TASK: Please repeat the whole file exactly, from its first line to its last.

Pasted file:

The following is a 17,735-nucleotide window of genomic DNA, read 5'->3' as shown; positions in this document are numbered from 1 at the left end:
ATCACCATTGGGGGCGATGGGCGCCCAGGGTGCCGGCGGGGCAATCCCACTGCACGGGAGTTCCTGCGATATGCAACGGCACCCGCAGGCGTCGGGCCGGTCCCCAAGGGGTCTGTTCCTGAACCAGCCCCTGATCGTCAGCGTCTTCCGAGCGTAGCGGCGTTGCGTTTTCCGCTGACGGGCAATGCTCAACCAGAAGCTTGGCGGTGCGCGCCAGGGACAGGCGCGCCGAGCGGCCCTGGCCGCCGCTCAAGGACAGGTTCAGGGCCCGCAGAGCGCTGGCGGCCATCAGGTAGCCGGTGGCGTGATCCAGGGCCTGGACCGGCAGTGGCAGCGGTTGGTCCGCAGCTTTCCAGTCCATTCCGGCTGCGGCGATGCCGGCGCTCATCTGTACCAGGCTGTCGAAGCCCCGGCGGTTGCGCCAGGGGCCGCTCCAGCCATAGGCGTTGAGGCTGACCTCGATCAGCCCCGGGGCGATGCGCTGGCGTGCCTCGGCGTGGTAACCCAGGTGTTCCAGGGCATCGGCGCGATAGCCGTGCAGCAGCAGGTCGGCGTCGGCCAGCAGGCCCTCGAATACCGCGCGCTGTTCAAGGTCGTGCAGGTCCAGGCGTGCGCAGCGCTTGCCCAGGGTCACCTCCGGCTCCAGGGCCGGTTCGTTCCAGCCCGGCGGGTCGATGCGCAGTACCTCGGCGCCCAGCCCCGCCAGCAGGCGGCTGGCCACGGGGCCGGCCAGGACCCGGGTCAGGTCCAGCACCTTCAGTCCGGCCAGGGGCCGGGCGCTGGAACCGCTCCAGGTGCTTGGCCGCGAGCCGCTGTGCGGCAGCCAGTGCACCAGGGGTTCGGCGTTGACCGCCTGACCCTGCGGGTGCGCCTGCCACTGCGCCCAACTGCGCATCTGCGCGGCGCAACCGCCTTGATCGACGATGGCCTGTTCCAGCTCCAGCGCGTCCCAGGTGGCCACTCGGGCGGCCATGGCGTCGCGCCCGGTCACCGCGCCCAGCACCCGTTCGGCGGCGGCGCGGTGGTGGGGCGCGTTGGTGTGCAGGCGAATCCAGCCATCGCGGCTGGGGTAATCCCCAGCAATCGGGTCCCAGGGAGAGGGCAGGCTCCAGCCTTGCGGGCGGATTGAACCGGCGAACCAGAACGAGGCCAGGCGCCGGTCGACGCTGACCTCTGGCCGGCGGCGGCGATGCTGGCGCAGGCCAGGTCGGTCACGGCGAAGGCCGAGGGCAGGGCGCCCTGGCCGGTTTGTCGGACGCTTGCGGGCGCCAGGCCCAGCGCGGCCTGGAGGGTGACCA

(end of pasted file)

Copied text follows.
The following is a 17,735-nucleotide window of genomic DNA, read 5'->3' as shown; positions in this document are numbered from 1 at the left end:
ATCACCATTGGGGGCGATGGGCGCCCAGGGTGCCGGCGGGGCAATCCCACTGCACGGGAGTTCCTGCGATATGCAACGGCACCCGCAGGCGTCGGGCCGGTCCCCAAGGGGTCTGTTCCTGAACCAGCCCCTGATCGTCAGCGTCTTCCGAGCGTAGCGGCGTTGCGTTTTCCGCTGACGGGCAATGCTCAACCAGAAGCTTGGCGGTGCGCGCCAGGGACAGGCGCGCCGAGCGGCCCTGGCCGCCGCTCAAGGACAGGTTCAGGGCCCGCAGAGCGCTGGCGGCCATCAGGTAGCCGGTGGCGTGATCCAGGGCCTGGACCGGCAGTGGCAGCGGTTGGTCCGCAGCTTTCCAGTCCATTCCGGCTGCGGCGATGCCGGCGCTCATCTGTACCAGGCTGTCGAAGCCCCGGCGGTTGCGCCAGGGGCCGCTCCAGCCATAGGCGTTGAGGCTGACCTCGATCAGCCCCGGGGCGATGCGCTGGCGTGCCTCGGCGTGGTAACCCAGGTGTTCCAGGGCATCGGCGCGATAGCCGTGCAGCAGCAGGTCGGCGTCGGCCAGCAGGCCCTCGAATACCGCGCGCTGTTCAAGGTCGTGCAGGTCCAGGCGTGCGCAGCGCTTGCCCAGGGTCACCTCCGGCTCCAGGGCCGGTTCGTTCCAGCCCGGCGGGTCGATGCGCAGTACCTCGGCGCCCAGCCCCGCCAGCAGGCGGCTGGCCACGGGGCCGGCCAGGACCCGGGTCAGGTCCAGCACCTTCAGTCCGGCCAGGGGCCGGGCGCTGGAACCGCTCCAGGTGCTTGGCCGCGAGCCGCTGTGCGGCAGCCAGTGCACCAGGGGTTCGGCGTTGACCGCCTGACCCTGCGGGTGCGCCTGCCACTGCGCCCAACTGCGCATCTGCGCGGCGCAACCGCCTTGATCGACGATGGCCTGTTCCAGCTCCAGCGCGTCCCAGGTGGCCACTCGGGCGGCCATGGCGTCGCGCCCGGTCACCGCGCCCAGCACCCGTTCGGCGGCGGCGCGGTGGTGGGGCGCGTTGGTGTGCAGGCGAATCCAGCCATCGCGGCTGGGGTAATCCCCAGCAATCGGGTCCCAGGGAGAGGGCAGGCTCCAGCCTTGCGGGCGGATTGAACCGGCGAACCAGAACGAGGCCAGGCGCCGGTCGACGCTGACCTCTGGCCGGCGGCGGCGATGCTGGCGCAGGCCAGGTCGGTCACGGCGAAGGCCGAGGGCAGGGCGCCCTGGCCGGTTTGTCGGACGCTTGCGGGCGCCAGGCCCAGCGCGGCCTGGAGGGTGACCA